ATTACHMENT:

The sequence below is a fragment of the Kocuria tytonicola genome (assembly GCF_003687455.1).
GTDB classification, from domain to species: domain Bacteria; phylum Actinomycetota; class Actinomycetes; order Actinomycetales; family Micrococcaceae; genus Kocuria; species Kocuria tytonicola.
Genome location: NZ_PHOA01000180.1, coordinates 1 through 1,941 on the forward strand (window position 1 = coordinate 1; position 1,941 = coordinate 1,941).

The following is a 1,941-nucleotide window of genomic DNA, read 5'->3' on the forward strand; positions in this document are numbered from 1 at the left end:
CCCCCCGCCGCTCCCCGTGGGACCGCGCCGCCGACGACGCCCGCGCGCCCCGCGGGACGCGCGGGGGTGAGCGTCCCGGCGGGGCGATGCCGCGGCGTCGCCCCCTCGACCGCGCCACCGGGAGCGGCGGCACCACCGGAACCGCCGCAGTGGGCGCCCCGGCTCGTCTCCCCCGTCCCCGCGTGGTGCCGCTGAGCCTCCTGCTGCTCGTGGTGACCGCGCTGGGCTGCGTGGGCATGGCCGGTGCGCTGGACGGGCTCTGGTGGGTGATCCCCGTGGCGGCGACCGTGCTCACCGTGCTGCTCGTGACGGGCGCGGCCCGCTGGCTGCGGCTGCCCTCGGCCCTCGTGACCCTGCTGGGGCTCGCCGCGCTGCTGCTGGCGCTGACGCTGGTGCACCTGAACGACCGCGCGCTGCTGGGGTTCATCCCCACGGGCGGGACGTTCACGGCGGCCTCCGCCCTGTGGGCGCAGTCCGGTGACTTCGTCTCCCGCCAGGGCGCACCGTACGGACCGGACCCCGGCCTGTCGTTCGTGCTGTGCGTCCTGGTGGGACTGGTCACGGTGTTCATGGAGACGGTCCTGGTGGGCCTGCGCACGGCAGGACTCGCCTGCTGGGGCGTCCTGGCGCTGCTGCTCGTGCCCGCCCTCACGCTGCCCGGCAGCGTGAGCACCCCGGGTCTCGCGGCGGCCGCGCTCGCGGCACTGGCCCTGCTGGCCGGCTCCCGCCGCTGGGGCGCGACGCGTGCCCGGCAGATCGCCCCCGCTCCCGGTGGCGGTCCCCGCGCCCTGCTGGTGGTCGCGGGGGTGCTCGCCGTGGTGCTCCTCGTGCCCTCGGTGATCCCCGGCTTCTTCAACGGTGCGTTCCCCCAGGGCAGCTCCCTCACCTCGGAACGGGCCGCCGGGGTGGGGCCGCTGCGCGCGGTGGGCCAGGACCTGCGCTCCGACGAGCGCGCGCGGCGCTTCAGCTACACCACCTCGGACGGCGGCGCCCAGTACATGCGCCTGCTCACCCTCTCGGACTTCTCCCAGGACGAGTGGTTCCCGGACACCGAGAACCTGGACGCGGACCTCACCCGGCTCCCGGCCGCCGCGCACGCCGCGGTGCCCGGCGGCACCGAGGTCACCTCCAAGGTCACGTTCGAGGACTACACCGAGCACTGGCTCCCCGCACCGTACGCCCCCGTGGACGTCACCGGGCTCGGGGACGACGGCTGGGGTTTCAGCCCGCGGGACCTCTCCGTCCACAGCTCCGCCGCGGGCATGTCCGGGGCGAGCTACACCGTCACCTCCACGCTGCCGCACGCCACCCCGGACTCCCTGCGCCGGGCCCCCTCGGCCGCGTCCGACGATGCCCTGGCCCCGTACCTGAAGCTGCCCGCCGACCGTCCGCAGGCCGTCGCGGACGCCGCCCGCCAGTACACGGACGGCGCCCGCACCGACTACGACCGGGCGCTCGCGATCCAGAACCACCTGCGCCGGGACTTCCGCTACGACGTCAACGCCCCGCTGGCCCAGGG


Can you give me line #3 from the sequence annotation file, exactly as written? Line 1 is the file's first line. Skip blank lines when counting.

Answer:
Genome location: NZ_PHOA01000180.1, coordinates 1 through 1,941 on the forward strand (window position 1 = coordinate 1; position 1,941 = coordinate 1,941).